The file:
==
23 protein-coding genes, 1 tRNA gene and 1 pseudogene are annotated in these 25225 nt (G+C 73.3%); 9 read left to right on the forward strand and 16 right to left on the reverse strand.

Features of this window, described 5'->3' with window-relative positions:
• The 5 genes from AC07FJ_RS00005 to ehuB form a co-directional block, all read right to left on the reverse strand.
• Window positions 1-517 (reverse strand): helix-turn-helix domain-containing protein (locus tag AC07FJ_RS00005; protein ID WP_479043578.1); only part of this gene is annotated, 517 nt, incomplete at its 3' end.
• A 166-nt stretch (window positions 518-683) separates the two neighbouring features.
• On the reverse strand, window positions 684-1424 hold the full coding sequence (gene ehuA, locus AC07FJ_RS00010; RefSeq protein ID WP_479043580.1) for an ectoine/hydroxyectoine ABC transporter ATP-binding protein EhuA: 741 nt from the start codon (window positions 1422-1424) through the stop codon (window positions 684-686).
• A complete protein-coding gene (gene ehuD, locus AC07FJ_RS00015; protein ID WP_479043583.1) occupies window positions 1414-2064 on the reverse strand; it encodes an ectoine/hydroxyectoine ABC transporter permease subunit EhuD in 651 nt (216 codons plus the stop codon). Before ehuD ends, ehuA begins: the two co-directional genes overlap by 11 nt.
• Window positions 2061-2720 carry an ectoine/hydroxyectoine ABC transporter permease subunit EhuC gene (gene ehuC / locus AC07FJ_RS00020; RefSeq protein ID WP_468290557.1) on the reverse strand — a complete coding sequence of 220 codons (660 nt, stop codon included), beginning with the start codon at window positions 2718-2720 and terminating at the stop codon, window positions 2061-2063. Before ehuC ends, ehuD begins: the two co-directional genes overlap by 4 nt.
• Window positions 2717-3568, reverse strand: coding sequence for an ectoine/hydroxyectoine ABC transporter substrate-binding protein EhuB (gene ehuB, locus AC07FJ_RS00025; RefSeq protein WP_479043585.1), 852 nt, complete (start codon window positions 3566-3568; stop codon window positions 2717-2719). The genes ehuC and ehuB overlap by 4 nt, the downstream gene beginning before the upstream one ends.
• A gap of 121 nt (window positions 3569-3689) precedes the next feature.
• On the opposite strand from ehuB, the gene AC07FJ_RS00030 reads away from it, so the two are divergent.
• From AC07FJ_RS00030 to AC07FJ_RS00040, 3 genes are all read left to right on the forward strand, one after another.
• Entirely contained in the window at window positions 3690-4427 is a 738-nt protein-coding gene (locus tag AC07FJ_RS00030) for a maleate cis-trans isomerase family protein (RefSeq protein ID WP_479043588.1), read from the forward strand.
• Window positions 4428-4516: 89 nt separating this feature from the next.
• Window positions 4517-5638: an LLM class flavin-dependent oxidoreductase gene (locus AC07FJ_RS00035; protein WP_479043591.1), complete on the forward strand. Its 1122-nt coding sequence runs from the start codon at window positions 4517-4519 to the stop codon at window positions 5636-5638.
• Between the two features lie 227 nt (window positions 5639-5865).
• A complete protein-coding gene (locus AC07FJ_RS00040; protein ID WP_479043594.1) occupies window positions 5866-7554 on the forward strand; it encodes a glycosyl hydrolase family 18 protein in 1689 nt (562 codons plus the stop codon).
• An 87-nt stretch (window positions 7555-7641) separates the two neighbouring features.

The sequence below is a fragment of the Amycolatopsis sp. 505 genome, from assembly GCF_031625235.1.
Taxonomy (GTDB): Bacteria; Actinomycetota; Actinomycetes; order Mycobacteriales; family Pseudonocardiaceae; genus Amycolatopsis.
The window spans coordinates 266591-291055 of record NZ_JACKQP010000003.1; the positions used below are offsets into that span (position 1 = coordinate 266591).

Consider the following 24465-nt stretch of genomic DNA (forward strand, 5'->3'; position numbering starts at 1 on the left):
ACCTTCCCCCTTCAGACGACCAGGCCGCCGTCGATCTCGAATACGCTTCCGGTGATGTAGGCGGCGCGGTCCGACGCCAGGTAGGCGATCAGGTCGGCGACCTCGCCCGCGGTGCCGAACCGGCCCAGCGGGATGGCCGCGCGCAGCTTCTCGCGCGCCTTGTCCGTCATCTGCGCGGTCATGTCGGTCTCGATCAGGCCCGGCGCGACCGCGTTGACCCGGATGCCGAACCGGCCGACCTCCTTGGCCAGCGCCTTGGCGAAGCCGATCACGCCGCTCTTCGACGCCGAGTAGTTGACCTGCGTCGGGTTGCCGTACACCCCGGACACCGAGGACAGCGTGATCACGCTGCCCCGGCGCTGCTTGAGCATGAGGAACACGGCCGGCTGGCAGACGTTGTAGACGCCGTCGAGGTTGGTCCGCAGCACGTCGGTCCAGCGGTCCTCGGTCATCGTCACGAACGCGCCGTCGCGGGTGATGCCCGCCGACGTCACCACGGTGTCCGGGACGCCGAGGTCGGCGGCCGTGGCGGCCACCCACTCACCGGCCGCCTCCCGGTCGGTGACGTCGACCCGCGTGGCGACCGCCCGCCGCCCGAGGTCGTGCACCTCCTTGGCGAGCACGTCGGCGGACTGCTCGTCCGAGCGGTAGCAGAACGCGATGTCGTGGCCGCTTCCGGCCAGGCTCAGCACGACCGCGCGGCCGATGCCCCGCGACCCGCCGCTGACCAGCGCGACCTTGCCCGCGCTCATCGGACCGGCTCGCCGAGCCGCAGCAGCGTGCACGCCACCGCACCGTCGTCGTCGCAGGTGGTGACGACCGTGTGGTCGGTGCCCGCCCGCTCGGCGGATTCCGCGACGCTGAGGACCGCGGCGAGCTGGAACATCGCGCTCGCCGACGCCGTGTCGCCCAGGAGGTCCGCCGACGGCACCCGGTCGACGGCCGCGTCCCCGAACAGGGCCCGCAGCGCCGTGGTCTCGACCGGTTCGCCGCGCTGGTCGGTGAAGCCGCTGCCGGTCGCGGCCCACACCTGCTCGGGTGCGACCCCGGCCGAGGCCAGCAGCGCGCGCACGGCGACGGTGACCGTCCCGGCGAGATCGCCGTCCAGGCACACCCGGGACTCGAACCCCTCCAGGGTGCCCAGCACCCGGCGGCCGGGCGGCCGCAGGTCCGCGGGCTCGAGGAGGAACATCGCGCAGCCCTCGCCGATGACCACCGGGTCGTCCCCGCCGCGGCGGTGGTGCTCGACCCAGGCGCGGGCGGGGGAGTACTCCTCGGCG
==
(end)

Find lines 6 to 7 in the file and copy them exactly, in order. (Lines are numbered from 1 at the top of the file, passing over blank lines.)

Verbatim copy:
• On the reverse strand, window positions 684-1424 hold the full coding sequence (gene ehuA, locus AC07FJ_RS00010; RefSeq protein ID WP_479043580.1) for an ectoine/hydroxyectoine ABC transporter ATP-binding protein EhuA: 741 nt from the start codon (window positions 1422-1424) through the stop codon (window positions 684-686).
• A complete protein-coding gene (gene ehuD, locus AC07FJ_RS00015; protein ID WP_479043583.1) occupies window positions 1414-2064 on the reverse strand; it encodes an ectoine/hydroxyectoine ABC transporter permease subunit EhuD in 651 nt (216 codons plus the stop codon). Before ehuD ends, ehuA begins: the two co-directional genes overlap by 11 nt.